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Best eligible HOF candidates moving forward

A position-by-position look at who could be next into Cooperstown
MLB.com @TracyRingolsby

While members of the Baseball Writers' Association of America added four players to the Hall of Fame for 2018, there are still worthy candidates waiting for the call to the Hall.

Let's take a look at next year's ballot and go position by position in assessing the most deserving Hall of Famers who are eligible, but have not been inducted.

While members of the Baseball Writers' Association of America added four players to the Hall of Fame for 2018, there are still worthy candidates waiting for the call to the Hall.

Let's take a look at next year's ballot and go position by position in assessing the most deserving Hall of Famers who are eligible, but have not been inducted.

C: Ted Simmons
Let's give a tip of the hat to Simmons, who didn't earn election in his first stint on the BBWAA ballot, but in December came up just one vote shy of making it as a selection of the Modern Era Committee, which votes on players who were not elected during their eligibility on the BBWAA ballot.

1B: Fred McGriff
He was so consistently good, hitting 493 home runs over his 19-year career. If not for the strike-shortened 1994 and '95 seasons, it's safe to assume he would have reached 500 homers, a milestone that historically has paved the way to Cooperstown.

2B: Jeff Kent
He finished his career with 377 home runs, 1,518 RBIs, a .500 slugging percentage, an .855 OPS and 560 doubles, while primarily playing second base. However, his defense didn't earn rave reviews, which is the primary reason voters have been hesitant.

Video: SF@PIT: Kent goes 5-for-5 and hits for the cycle

3B: Scott Rolen
He had Hall of Fame claims early in a career in which he was a seven-time All-Star and eight-time Gold Glove Award winner. Injuries blurred the latter part of his career, as Rolen played in 120 games only three times over his final eight seasons.

SS: Miguel Tejada
He finished in the top 20 in Most Valuable Player Award voting each year from 2000-06, winning the American League MVP with Oakland in 2002. However, links to performance-enhancing drugs could hurt his chances.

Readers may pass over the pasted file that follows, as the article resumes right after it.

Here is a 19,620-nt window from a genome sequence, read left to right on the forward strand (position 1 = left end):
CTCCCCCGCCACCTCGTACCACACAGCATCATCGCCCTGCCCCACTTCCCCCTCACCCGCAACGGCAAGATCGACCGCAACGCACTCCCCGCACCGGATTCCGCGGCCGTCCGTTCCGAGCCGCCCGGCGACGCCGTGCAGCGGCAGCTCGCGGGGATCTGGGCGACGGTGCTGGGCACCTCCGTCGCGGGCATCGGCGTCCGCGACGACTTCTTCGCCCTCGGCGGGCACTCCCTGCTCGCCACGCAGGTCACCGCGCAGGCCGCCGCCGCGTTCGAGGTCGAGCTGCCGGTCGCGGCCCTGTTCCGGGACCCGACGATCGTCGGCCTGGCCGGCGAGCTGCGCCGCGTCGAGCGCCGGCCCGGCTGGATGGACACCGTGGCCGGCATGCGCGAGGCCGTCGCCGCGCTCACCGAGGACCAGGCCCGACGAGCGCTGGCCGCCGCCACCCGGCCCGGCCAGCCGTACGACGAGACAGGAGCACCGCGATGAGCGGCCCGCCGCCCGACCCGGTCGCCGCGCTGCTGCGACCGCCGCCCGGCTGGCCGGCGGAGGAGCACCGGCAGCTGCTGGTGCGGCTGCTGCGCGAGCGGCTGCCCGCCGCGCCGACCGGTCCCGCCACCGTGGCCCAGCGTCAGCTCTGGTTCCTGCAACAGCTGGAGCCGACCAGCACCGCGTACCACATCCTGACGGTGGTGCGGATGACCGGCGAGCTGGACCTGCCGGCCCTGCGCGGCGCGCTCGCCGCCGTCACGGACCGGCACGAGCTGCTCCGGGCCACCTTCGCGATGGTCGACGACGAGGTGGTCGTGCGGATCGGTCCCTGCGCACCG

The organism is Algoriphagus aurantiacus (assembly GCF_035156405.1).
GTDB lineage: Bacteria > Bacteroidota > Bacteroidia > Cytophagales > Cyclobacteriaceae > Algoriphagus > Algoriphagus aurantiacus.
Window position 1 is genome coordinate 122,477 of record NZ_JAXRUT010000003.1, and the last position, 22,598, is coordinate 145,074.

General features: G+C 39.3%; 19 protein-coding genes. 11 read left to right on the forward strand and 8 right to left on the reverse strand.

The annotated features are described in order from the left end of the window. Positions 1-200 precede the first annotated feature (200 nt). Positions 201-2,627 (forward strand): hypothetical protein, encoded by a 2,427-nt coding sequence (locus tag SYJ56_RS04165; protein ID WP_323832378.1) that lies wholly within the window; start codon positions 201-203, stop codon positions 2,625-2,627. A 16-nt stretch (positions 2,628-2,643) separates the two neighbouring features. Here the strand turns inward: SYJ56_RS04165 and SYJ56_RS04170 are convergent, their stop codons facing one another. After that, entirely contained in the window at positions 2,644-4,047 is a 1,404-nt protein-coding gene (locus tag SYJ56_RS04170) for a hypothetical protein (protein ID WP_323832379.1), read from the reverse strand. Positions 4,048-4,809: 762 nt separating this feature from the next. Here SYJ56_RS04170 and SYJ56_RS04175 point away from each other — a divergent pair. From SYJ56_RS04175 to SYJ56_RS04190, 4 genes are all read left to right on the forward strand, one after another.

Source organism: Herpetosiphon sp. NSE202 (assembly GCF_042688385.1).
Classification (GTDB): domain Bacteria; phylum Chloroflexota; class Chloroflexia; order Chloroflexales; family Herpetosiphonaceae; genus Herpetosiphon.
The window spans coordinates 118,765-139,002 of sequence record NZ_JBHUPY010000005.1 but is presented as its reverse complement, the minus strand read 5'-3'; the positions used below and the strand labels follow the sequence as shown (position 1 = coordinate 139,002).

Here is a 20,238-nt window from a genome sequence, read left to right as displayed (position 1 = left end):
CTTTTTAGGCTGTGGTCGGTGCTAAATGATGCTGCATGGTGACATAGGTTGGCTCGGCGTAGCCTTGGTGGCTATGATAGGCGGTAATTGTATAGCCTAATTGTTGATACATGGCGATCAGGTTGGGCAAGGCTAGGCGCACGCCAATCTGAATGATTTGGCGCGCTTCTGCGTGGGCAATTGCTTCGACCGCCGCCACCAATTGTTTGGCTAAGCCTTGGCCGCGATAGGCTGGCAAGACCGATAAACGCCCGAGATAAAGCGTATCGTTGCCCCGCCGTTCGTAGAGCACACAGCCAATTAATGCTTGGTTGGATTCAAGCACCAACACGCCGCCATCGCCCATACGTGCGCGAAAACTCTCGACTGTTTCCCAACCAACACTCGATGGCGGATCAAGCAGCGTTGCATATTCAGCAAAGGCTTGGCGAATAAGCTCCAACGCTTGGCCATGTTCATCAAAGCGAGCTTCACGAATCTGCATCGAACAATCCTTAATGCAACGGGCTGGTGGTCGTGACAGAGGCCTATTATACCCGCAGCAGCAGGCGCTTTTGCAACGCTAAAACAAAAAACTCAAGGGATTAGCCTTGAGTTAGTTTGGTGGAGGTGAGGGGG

LF: Barry Bonds
His candidacy has been tainted by allegations of PED use, but he won seven MVP Awards, including three before the so-called PED era. Without the suspicions, he undoubtedly would have been a first-ballot inductee as the all-time leader in home runs with 762.

Video: OAK@SF: Bonds' solo homer Splash Hit

CF: Andruw Jones
With 434 career home runs and 10 Gold Gloves, Jones was a force at the plate and in center field. A .254 career batting average could be the anchor weighing down his candidacy.

RF: Larry Walker
Regarded as one of the most complete players in the game during his 17-year career, Walker joins Stan Musial, Babe Ruth, Jimmie Foxx, Ted Williams and Lou Gehrig -- all Hall of Famers -- as the only players in MLB history who batted at least .300, had a .400 or better on-base percentage, a .400-plus slugging percentage and at least 450 doubles, 60 triples, 350 homers and 1,250 RBIs. He also won seven Gold Gloves, second only to Dwight Evans' eight among right fielders in the Hall of Fame.

DH: Edgar Martinez
He finished 20 votes shy this year, but his 70.4 percent was 11.8 percent higher than a year ago, showing strong momentum. What kind of designated hitter was he? Well, MLB hands out the Edgar Martinez Award to the best DH each year.

SP: Roger Clemens
Clemens' candidacy is similar to Bonds' in regards to PEDs. Nevertheless, he dominated from the day he got to the big leagues. Clemens won a record seven Cy Young Awards, two more than No. 2, Randy Johnson, who is already in Cooperstown.

RP: Mariano Rivera
2019 will be his first year on the ballot, and with an MLB-record 652 saves, he's virtually a lock.

Tracy Ringolsby is a columnist for MLB.com.